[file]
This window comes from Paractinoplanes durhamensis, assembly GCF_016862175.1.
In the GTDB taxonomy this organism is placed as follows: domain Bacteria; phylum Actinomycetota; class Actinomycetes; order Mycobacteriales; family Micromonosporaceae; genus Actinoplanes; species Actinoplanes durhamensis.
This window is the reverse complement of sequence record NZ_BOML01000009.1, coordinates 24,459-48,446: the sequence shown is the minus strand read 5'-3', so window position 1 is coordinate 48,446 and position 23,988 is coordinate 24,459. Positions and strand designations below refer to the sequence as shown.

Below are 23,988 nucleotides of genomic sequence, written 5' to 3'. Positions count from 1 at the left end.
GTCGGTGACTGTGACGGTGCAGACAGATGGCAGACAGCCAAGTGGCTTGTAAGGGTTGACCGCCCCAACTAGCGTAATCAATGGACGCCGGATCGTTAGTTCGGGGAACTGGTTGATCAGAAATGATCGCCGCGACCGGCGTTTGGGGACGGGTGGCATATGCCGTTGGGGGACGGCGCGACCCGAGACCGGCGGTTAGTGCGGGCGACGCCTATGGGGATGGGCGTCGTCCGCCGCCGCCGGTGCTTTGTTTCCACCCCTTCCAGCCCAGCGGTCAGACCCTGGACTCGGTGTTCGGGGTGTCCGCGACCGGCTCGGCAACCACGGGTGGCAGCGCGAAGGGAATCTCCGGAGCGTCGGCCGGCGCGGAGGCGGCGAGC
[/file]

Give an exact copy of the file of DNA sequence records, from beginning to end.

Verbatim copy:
This window comes from Paractinoplanes durhamensis, assembly GCF_016862175.1.
In the GTDB taxonomy this organism is placed as follows: domain Bacteria; phylum Actinomycetota; class Actinomycetes; order Mycobacteriales; family Micromonosporaceae; genus Actinoplanes; species Actinoplanes durhamensis.
This window is the reverse complement of sequence record NZ_BOML01000009.1, coordinates 24,459-48,446: the sequence shown is the minus strand read 5'-3', so window position 1 is coordinate 48,446 and position 23,988 is coordinate 24,459. Positions and strand designations below refer to the sequence as shown.

Below are 23,988 nucleotides of genomic sequence, written 5' to 3'. Positions count from 1 at the left end.
GTCGGTGACTGTGACGGTGCAGACAGATGGCAGACAGCCAAGTGGCTTGTAAGGGTTGACCGCCCCAACTAGCGTAATCAATGGACGCCGGATCGTTAGTTCGGGGAACTGGTTGATCAGAAATGATCGCCGCGACCGGCGTTTGGGGACGGGTGGCATATGCCGTTGGGGGACGGCGCGACCCGAGACCGGCGGTTAGTGCGGGCGACGCCTATGGGGATGGGCGTCGTCCGCCGCCGCCGGTGCTTTGTTTCCACCCCTTCCAGCCCAGCGGTCAGACCCTGGACTCGGTGTTCGGGGTGTCCGCGACCGGCTCGGCAACCACGGGTGGCAGCGCGAAGGGAATCTCCGGAGCGTCGGCCGGCGCGGAGGCGGCGAGC